LAHORE: The leading 20th century Punjabi poetess, novelist and essayist, Amrita Pritam will be remembered on her 12th death anniversary. To pay tribute to the famous writer, the World Punjabi Congress (WPC) will organise an international conference in Lahore on Tuesday.
Amrita was born in Gujranwala in United India on 31st August in 1919 to a Sikh school teacher who was a poet and a Sikh preacher. Being the only child of the family, she embraced the first shock in her life at the age of 11 when her mother died which added to her sensitivity and that was the start of her story about dreams and bitter realizations. She was growing into a willful woman who refused to accept differential treatment of lower castes in her home. Hailing from an Orthodox family, she was married at the age of 16 to a businessman named Pritam Singh and became Amrita Pritam and coincidently, that same year her first collection of verses was published.
Pritam not only read history but also she witnessed history in the making. She became the part of that history of 1947, witnessing the killing of thousands of inculpable people, Hindus, Muslims or Sikhs. The events that happened at the time of partition of India badly shattered the young Pritam. She depicted the sorrows and pains of that time in her famous poem;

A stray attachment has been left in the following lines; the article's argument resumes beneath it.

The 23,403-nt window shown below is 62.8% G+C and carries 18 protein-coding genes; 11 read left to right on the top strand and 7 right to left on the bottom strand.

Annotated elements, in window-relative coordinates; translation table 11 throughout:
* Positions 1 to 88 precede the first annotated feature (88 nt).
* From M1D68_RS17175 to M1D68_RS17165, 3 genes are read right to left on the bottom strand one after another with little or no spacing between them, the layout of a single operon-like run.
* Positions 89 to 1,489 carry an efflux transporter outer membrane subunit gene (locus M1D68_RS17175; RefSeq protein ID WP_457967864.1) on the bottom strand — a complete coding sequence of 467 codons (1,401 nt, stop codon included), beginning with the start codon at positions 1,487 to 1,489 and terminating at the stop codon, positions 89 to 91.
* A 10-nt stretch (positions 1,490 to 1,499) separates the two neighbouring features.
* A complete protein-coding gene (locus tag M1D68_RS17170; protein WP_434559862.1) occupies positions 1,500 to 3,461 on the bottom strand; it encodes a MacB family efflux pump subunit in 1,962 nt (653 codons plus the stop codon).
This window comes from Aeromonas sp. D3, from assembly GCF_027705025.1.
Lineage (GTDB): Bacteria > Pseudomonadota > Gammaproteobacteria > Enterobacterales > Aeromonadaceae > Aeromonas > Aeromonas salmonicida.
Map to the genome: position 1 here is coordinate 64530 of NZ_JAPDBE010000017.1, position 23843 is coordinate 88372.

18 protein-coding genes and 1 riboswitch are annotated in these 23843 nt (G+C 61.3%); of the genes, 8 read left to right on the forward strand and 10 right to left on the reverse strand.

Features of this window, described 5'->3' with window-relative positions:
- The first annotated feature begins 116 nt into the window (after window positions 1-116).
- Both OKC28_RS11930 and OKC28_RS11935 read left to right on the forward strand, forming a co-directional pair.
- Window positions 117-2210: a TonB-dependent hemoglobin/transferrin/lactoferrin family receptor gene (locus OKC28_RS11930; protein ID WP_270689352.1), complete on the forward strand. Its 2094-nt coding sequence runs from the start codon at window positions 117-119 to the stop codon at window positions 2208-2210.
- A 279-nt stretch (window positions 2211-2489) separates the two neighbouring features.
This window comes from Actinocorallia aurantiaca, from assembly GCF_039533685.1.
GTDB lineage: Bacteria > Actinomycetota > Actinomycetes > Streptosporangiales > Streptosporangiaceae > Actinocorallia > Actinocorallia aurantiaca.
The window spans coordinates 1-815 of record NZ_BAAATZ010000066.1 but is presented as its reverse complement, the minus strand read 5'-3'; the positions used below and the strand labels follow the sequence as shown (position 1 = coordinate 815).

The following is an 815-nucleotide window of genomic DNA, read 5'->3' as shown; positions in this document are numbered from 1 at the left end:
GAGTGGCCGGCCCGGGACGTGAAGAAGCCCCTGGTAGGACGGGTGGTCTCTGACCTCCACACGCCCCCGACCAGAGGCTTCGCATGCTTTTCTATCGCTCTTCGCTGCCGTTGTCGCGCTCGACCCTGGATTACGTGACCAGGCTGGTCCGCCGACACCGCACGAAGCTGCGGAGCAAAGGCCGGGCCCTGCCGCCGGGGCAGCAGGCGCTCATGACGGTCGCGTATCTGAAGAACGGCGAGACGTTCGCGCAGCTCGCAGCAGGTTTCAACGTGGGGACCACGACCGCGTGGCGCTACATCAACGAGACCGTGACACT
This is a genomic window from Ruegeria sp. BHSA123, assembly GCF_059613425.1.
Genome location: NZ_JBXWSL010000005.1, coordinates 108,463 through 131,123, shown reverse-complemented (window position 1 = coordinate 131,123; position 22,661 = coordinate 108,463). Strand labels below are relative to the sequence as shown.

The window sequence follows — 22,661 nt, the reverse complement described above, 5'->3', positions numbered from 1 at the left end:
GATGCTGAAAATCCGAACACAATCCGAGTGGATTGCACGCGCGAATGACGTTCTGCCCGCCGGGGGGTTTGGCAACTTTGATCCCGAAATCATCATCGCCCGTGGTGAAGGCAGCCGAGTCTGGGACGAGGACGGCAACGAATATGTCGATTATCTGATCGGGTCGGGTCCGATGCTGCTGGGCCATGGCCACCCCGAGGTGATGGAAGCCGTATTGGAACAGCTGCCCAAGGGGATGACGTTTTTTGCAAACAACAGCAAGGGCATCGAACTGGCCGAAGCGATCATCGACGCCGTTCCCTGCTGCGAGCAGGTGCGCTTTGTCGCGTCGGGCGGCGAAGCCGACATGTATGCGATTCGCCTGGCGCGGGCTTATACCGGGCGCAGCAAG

Aj aakhaan Waris Shah nu,
kiton qabra’n wichu’n bol,
Te aj kitab-e-ishq da
Koi agla warqa phol
(Warish Shah I call out you, Rise from your grave, Speak out and turn, Another page of the book of love)
This very poem of her is considered as one of her foremost works.
She was a feminist and believed, “When the man denies the power of women, he is denying his own sub-consciousness because man’s outer side is male but the inner side is female.”
She used to say, “The concept of God is half man and half woman. That means when they combine the whole a human being is created.”
The chairman of WPC, Fakhar Zaman said that Amrita lived her life in a bold and courageous way and was not like other women. Talking to Pakistan Today, he said that she was not just a woman but a great historian, who through her work presented the true picture of society and the happenings she observed. “Pritam was the personality to be remembered forever but unfortunately now Punjabis are unfamiliar to her,” he said and blamed the rulers of government who made deprived the Punjabi people of their own mother tongue—Punjabi.
Zaman, who had various meetings with Amrita, was of the view that Amrita Pritam should also be included in Punjabi syllabus as she had produced a great work.
Amrita wrote more than 100 books including poetry and fiction. Pinjar, Doctor Dev, Sagar and Seepian, Rang Ka Patta, Dilli Ki Galiyan, Terahwan Suraj, Kahaniyan jo Kahaniyan Nahi, Kahaniyon ke Angan Mein and her autobiography Rasidi Ticket are notable. She was awarded numerous prizes for her literary service, including the Padma Vibhushan Award, Sahitya Academi Award, Bharatiya Jnanpith Award and the Padam Shri.